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Thread: asteroid safety tips

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    Default Re: asteroid safety tips



    Quote Originally Posted by Limemobber View Post
    How small do the fragments have to be for them to burn up in the atmosphere.

    The math is well beyond me but I am sure a nuke hitting a 400m asteroid is not going to create 8 asteroids of 200m, does it create even one? Or does it create 6 asteroids of 50m size or so (number and size made up since they are not really the point) and hundreds of pieces smaller that all burn up without hitting the ground.
    There is no way to answer your question without knowing the composition of the asteroids. Last time I looked at the maths was some years ago but depending on the nature of the asteroid it might be completely ineffective (1 chunk), break it into ~half dozen chunks that would actually make the devastation more effective, or break it into many pieces that would be consumed in the atmosphere.

    You need to know the nature of the asteroid before you can throw a nuke at it with any idea what will happen.
    Past items italicized. Scopes: Refractors: Orion ST80 (mods for white light solar), SV ED80 f7, Orion and SW 80 and 120 ED doublets, Orion 120 f8.3, Tasco 30x30, Edmund 40; Newtonians: AT 8”f4, OC 8”f6.3, Z12 f5, self made 6” f9, Orion XX14i; Catadioptrics: VMC110L, Intes MK66, Orion 102 MakCas f12.7, Celestron 9.25 SCT and 9.25 Edge. EPs: KK Fujiyama Orthoscopics, 2x Vixen NPLs (40-6mm) and BCOs, Baader Mark IV zooms, TV Panoptics, Delos, TV Nagler, ES100s. Mounts: Orion Sirius EQG, Star Seeker III, Celestron CG5, Vixen Porta II, Losmandy G11

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    Default Re: asteroid safety tips

    Is it accurate for me to assume that metallic asteroids mostly made of nickle-iron are the most dangerous? My first thought is that any asteroid that is predominantly silicates is less dangerous. Assuming asteroids of the same size.

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    Default Re: asteroid safety tips

    Quote Originally Posted by Limemobber View Post
    Is it accurate for me to assume that metallic asteroids mostly made of nickle-iron are the most dangerous? My first thought is that any asteroid that is predominantly silicates is less dangerous. Assuming asteroids of the same size.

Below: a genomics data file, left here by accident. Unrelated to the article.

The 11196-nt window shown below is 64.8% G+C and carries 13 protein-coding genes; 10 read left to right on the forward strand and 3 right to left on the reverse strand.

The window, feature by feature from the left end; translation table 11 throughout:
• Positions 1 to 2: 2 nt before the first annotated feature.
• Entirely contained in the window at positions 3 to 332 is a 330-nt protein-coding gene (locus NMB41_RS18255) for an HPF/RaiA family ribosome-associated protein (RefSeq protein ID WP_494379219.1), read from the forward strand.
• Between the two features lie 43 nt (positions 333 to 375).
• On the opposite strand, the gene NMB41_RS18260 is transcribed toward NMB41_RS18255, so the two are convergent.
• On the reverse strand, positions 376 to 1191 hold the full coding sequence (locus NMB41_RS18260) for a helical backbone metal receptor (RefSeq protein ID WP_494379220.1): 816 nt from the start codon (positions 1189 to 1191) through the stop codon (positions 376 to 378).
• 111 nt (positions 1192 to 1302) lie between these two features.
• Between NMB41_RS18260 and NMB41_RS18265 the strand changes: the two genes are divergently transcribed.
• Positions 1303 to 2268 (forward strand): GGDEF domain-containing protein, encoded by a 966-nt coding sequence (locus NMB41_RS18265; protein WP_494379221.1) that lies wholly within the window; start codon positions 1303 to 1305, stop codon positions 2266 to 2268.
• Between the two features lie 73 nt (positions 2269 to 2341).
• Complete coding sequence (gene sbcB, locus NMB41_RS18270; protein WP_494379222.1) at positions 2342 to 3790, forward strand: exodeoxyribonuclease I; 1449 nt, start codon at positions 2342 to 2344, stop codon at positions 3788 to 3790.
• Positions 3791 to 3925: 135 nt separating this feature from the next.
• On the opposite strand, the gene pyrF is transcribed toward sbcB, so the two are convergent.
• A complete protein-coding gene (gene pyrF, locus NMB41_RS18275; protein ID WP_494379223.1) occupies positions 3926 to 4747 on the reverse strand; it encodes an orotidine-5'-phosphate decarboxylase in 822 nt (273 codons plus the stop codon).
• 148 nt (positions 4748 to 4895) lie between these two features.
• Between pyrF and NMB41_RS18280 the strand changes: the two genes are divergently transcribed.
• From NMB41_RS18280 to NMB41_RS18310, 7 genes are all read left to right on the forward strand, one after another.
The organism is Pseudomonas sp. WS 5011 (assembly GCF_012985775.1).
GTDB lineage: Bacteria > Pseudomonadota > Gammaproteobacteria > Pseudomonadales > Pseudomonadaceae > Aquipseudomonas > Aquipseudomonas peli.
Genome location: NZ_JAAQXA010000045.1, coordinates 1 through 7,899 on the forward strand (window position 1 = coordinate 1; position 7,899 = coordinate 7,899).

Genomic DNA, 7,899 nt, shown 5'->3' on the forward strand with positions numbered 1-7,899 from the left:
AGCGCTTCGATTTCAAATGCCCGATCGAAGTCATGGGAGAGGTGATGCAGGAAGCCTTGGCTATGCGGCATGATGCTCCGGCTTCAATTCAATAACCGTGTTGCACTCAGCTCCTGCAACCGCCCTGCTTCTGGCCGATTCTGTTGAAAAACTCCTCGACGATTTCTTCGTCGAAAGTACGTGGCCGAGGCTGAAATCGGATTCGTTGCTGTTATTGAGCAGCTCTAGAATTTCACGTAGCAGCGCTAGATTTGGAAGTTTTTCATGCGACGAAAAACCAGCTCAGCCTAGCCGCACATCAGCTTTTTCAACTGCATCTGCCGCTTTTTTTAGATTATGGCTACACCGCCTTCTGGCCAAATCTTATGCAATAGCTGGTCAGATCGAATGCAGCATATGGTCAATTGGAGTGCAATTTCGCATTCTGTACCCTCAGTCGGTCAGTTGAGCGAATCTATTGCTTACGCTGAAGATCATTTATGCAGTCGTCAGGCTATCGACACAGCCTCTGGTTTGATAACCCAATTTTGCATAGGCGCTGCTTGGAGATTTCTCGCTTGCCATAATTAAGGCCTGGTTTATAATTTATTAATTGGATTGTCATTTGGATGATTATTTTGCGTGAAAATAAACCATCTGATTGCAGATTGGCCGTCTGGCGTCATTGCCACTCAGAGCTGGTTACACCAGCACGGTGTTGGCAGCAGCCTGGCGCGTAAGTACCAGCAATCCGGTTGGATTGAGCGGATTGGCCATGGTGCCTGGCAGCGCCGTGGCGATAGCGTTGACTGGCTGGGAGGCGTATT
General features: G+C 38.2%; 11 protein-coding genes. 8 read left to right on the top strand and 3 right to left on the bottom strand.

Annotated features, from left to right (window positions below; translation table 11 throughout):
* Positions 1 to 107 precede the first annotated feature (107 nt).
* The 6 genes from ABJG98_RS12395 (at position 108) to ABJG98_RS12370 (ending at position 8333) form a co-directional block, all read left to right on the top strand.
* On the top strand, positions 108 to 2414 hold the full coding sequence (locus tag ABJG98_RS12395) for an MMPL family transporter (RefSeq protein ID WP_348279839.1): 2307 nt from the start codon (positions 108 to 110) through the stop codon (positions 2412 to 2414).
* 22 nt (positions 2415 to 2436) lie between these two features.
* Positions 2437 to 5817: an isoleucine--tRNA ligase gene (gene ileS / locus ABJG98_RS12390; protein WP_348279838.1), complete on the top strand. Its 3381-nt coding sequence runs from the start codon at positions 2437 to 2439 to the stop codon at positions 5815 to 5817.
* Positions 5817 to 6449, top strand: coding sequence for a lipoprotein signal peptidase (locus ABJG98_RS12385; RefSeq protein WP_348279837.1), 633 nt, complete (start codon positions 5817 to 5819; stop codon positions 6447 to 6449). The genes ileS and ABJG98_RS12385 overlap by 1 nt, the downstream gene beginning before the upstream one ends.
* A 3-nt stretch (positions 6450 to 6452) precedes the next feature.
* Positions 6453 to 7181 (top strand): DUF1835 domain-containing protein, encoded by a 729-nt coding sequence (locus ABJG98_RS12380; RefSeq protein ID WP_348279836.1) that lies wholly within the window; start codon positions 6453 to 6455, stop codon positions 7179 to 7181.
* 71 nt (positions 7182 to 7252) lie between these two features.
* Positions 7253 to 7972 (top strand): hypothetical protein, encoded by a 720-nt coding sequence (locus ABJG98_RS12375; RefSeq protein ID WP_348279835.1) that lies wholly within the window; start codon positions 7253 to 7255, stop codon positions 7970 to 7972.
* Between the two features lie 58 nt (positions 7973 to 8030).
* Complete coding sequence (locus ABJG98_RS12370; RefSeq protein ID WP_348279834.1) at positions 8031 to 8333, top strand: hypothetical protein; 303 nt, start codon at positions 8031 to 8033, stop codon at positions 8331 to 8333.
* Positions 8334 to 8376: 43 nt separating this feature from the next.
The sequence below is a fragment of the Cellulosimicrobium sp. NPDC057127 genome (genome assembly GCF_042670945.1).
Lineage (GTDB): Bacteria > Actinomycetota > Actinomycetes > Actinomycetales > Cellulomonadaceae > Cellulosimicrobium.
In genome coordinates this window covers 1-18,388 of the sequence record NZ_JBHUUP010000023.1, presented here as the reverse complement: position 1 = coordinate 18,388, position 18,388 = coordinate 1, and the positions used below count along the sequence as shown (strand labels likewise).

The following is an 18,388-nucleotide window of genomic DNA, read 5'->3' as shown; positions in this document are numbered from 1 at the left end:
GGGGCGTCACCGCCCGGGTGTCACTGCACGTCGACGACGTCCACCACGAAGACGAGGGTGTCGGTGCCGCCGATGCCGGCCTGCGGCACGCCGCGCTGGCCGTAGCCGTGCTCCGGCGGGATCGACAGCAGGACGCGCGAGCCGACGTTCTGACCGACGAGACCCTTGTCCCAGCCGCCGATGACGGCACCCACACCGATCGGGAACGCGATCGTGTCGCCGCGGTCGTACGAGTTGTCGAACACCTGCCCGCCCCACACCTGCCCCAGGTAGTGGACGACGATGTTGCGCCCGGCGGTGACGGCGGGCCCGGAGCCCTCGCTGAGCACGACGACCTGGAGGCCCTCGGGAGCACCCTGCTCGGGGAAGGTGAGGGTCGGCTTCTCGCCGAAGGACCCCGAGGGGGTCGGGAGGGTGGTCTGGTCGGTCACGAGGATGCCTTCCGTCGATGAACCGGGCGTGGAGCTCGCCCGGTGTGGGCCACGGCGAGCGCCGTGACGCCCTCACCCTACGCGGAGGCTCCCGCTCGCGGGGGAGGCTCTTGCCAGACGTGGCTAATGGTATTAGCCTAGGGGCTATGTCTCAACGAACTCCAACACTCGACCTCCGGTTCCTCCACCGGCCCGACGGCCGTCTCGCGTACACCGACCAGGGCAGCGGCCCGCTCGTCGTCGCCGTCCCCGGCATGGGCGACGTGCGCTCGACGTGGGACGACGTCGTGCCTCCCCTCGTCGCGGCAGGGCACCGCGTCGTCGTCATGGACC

They are most solid, and that's about all you can say. It might be more possible to nudge them into a different orbit with a nuke if they hold together.

    Carbonaceous / silicate bodies are tough since you don't know how they would break.

    Rubble piles might be the only ones that could be safely counted on to be broken into many pieces that would burn up.
    Past items italicized. Scopes: Refractors: Orion ST80 (mods for white light solar), SV ED80 f7, Orion and SW 80 and 120 ED doublets, Orion 120 f8.3, Tasco 30x30, Edmund 40; Newtonians: AT 8”f4, OC 8”f6.3, Z12 f5, self made 6” f9, Orion XX14i; Catadioptrics: VMC110L, Intes MK66, Orion 102 MakCas f12.7, Celestron 9.25 SCT and 9.25 Edge. EPs: KK Fujiyama Orthoscopics, 2x Vixen NPLs (40-6mm) and BCOs, Baader Mark IV zooms, TV Panoptics, Delos, TV Nagler, ES100s. Mounts: Orion Sirius EQG, Star Seeker III, Celestron CG5, Vixen Porta II, Losmandy G11

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    Default Re: asteroid safety tips

    I know they have plans, we can try this or that. I wonder why they dont practice. Target an object and see what happens? They could have tried deflecting the chinese space station. Or even landing a marker on asteroids that have been close, a few have past within the moons orbit, to test tracking and ideas. Ofcourse the russian incident was not tracked and came out of nowhere. Is it going to be like the movies? brucewillis to save the dayi. An, all in or perish deal? Wile they have had spacecraft on asteroids, they could test some ideas while they are there, ie, lets blow up an asteroid, headed in the other direction, to see what happens? Just some thoughts...
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    Default Re: asteroid safety tips

    Quote Originally Posted by Chinaman4u View Post
    I know they have plans, we can try this or that. I wonder why they dont practice.
    Because it costs a lot.

    \Target an object and see what happens? They could have tried deflecting the chinese space station.

    I would expect the Chinese to complain about interfering with their property.

    Or even landing a marker on asteroids that have been close, a few have past within the moons orbit, to test tracking and ideas. Ofcourse the russian incident was not tracked and came out of nowhere. Is it going to be like the movies? brucewillis to save the dayi. An, all in or perish deal? Wile they have had spacecraft on asteroids, they could test some ideas while they are there, ie, lets blow up an asteroid, headed in the other direction, to see what happens? Just some thoughts...
    All asteroids are not created equal. What results from one trial will not hold for another.

    There won't be any money to consider any of this until the James Webb Space Telescope is launched, anyway.

    Dawn and Rosetta are adequate initial practice.
    Last edited by not_Fritz_Argelander; 07-11-2018 at 10:59 PM.
    Past items italicized. Scopes: Refractors: Orion ST80 (mods for white light solar), SV ED80 f7, Orion and SW 80 and 120 ED doublets, Orion 120 f8.3, Tasco 30x30, Edmund 40; Newtonians: AT 8”f4, OC 8”f6.3, Z12 f5, self made 6” f9, Orion XX14i; Catadioptrics: VMC110L, Intes MK66, Orion 102 MakCas f12.7, Celestron 9.25 SCT and 9.25 Edge. EPs: KK Fujiyama Orthoscopics, 2x Vixen NPLs (40-6mm) and BCOs, Baader Mark IV zooms, TV Panoptics, Delos, TV Nagler, ES100s. Mounts: Orion Sirius EQG, Star Seeker III, Celestron CG5, Vixen Porta II, Losmandy G11

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